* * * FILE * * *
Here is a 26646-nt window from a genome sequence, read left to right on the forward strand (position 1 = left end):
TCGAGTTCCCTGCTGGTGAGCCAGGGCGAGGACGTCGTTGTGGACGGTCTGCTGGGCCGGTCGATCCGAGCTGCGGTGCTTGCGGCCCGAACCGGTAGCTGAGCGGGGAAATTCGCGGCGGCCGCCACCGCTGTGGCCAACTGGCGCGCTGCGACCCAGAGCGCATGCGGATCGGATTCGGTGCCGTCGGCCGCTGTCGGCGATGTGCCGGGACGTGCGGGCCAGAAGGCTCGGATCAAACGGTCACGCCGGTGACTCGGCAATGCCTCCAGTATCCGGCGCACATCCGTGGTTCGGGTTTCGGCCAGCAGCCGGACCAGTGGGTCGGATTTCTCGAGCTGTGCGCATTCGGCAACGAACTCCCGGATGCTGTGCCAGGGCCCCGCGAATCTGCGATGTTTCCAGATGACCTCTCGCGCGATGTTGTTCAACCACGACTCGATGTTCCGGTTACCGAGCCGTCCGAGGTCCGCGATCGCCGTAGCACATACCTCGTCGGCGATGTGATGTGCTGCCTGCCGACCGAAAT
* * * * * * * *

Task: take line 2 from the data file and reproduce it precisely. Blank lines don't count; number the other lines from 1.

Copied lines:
TCGAGTTCCCTGCTGGTGAGCCAGGGCGAGGACGTCGTTGTGGACGGTCTGCTGGGCCGGTCGATCCGAGCTGCGGTGCTTGCGGCCCGAACCGGTAGCTGAGCGGGGAAATTCGCGGCGGCCGCCACCGCTGTGGCCAACTGGCGCGCTGCGACCCAGAGCGCATGCGGATCGGATTCGGTGCCGTCGGCCGCTGTCGGCGATGTGCCGGGACGTGCGGGCCAGAAGGCTCGGATCAAACGGTCACGCCGGTGACTCGGCAATGCCTCCAGTATCCGGCGCACATCCGTGGTTCGGGTTTCGGCCAGCAGCCGGACCAGTGGGTCGGATTTCTCGAGCTGTGCGCATTCGGCAACGAACTCCCGGATGCTGTGCCAGGGCCCCGCGAATCTGCGATGTTTCCAGATGACCTCTCGCGCGATGTTGTTCAACCACGACTCGATGTTCCGGTTACCGAGCCGTCCGAGGTCCGCGATCGCCGTAGCACATACCTCGTCGGCGATGTGATGTGCTGCCTGCCGACCGAAAT